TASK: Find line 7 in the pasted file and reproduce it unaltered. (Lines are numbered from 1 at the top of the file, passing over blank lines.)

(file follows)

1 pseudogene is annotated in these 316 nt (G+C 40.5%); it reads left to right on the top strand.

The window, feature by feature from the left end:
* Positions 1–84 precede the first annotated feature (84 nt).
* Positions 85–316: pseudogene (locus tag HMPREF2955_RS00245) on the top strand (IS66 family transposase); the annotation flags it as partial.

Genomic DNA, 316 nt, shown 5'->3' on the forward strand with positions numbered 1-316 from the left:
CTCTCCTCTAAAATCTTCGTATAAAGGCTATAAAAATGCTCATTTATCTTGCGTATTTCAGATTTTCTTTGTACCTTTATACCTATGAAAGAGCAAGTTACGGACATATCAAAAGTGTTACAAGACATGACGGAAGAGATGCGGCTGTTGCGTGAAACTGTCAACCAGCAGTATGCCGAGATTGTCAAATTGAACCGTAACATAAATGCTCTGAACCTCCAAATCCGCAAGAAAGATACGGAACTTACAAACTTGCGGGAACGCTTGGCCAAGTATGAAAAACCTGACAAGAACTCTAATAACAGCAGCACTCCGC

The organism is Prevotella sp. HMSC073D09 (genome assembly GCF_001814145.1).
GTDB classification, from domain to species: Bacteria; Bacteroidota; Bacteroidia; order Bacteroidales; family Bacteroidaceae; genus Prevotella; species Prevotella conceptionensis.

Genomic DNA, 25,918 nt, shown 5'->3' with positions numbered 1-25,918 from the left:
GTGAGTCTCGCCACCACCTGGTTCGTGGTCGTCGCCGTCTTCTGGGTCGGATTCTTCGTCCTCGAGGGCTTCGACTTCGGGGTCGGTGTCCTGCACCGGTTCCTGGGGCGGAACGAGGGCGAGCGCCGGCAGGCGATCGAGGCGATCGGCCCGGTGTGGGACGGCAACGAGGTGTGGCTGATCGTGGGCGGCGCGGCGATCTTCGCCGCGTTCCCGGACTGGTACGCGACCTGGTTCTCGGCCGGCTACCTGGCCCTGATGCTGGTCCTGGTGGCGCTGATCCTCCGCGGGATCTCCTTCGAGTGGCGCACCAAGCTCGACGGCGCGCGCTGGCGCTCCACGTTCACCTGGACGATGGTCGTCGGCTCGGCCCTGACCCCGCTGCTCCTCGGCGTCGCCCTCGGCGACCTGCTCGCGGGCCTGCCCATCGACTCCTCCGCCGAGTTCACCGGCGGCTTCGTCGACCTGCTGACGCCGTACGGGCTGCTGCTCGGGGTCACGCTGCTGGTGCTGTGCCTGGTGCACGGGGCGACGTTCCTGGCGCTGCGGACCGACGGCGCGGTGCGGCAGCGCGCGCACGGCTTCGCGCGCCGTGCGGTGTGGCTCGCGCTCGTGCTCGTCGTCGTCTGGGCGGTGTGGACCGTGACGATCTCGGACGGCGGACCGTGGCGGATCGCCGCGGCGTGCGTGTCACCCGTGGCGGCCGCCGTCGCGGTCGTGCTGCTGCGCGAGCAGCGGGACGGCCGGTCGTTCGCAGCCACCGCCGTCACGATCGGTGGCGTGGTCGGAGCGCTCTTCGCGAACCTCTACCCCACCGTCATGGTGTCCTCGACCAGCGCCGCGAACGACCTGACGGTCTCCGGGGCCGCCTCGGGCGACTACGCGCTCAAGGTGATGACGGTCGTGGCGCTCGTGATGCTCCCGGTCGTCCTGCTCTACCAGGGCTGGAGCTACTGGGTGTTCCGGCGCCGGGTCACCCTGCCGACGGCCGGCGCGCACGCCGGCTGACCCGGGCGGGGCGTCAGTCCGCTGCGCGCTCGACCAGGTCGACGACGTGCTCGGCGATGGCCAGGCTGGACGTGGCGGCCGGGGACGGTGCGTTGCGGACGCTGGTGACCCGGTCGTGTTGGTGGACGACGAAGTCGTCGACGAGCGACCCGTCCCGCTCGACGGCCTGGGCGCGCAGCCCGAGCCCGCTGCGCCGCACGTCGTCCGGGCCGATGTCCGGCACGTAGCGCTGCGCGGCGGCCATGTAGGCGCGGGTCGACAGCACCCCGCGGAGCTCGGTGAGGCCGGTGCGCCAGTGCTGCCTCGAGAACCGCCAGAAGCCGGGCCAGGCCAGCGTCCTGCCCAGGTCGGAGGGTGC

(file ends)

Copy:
The organism is Prevotella sp. HMSC073D09 (genome assembly GCF_001814145.1).